These Interpretive murals tell the Gumbaynggirr story of Gumgali, the black goanna, who burrowed through the escarpment beneath Korora Lookout to emerge in the sea off Macauleys Headland. By sharing a local story that has been passed down through generations of people using these forests, the Gumgali Track gives visitors to Coffs Harbour a small insight into the garlugun.gi.girrwaa or first mob of this area. In a first for any NSW State Forest, Forestry NSW has transformed the 400-metre walking track to the secluded Korora Lookout into a cultural walking track showcasing Aboriginal heritage.
Over 30-metres of Interpretive murals allow visitors to experience the story of Gumgali on their way to the lookout.
The mural artists
Artists Snarly and Yowa have been collaborating on walls and cross pollinating graffiti culture with Gumbaynggirr culture, a mix of the old and the new, for a few years now. YOWA discovered the medium of spray paint as a quick and fluid way to create her contemporary organic pattern work and alien beings at a large scale. As a young Gumbaynggirr woman, being able to share her unique style of painting through street art and graffiti culture has brought her into the public eye. Yowa has been able to share her story and culture with a much broader audience as a featured artist painting ‘live’ in front of crowds at a number of events and festivals.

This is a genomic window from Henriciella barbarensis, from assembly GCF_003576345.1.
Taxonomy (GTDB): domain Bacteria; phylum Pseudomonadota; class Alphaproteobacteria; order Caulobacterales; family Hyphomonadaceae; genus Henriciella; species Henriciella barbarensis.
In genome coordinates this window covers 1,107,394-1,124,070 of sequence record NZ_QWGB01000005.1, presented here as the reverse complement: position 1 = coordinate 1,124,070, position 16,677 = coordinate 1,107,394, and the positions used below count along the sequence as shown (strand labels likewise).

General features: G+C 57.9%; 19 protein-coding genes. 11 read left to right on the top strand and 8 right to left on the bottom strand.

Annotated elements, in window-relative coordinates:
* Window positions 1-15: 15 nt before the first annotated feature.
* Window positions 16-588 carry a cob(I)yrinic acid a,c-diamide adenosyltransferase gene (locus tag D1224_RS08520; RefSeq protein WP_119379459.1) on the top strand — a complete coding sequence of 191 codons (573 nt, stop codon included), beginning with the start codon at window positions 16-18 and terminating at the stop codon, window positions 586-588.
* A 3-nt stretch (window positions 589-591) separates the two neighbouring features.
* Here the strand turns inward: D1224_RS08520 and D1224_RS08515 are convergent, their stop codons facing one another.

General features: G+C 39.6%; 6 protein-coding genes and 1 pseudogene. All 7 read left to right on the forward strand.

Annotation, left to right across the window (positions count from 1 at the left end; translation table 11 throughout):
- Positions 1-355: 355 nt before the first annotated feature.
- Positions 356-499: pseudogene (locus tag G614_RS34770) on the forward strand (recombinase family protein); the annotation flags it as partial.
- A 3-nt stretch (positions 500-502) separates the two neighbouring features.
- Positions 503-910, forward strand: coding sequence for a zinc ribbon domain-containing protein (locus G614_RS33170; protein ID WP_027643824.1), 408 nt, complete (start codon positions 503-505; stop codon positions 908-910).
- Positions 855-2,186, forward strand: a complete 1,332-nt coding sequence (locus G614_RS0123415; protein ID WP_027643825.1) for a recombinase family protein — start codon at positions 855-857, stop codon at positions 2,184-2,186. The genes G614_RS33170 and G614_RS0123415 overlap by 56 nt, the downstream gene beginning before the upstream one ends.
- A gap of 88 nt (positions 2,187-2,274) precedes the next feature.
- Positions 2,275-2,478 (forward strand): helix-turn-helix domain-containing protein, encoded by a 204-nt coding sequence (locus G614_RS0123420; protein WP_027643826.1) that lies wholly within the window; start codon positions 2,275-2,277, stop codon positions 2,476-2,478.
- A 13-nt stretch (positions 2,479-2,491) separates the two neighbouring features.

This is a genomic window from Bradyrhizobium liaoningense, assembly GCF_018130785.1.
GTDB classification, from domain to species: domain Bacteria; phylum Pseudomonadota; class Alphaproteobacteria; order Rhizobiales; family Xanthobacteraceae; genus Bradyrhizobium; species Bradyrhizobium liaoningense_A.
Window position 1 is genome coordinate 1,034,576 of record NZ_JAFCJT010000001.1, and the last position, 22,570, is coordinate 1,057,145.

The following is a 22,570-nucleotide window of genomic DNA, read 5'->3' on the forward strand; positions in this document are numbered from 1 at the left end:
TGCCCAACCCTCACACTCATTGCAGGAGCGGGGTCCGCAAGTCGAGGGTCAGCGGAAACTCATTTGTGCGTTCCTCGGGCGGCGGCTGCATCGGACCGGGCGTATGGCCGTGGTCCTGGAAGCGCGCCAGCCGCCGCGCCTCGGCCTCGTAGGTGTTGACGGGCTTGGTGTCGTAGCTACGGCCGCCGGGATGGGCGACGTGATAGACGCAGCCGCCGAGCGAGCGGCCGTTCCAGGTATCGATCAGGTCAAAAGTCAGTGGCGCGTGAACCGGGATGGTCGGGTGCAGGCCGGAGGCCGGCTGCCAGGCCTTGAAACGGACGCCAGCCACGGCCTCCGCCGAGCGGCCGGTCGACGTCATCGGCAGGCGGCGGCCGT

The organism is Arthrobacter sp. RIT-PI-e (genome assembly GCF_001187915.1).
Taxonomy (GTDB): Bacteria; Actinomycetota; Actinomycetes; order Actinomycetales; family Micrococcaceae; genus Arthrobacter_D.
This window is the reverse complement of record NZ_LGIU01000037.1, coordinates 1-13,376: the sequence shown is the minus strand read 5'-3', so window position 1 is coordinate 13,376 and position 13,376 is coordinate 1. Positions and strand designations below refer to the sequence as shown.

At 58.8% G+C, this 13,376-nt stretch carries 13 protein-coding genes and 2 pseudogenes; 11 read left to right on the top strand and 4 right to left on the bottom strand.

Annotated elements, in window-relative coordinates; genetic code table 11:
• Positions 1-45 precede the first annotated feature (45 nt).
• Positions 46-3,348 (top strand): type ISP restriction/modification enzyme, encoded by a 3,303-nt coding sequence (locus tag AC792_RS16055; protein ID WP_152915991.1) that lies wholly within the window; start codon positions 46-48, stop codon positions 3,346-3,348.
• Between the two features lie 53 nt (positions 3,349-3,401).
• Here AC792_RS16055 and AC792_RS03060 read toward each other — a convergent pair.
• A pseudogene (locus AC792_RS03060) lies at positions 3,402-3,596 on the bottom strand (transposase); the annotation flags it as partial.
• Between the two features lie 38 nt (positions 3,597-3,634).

SNARL grew up in Sydney surrounded by graffiti and quickly connected with a culture that was all about young people doing it for themselves. After 20+ years of style writing and commissioned works, part of the fun for Snarly is sharing practical skills and helping to create opportunities for emerging artists that are pushing their own original style. Sharing Gumbaynggirr culture is as important to Snarly as his family – they are one and the same.
View the Gumgali interpretive sculptures by John van der Kolk
Interpretive signage and audio
View the additional interpretive media on the Gumgali Track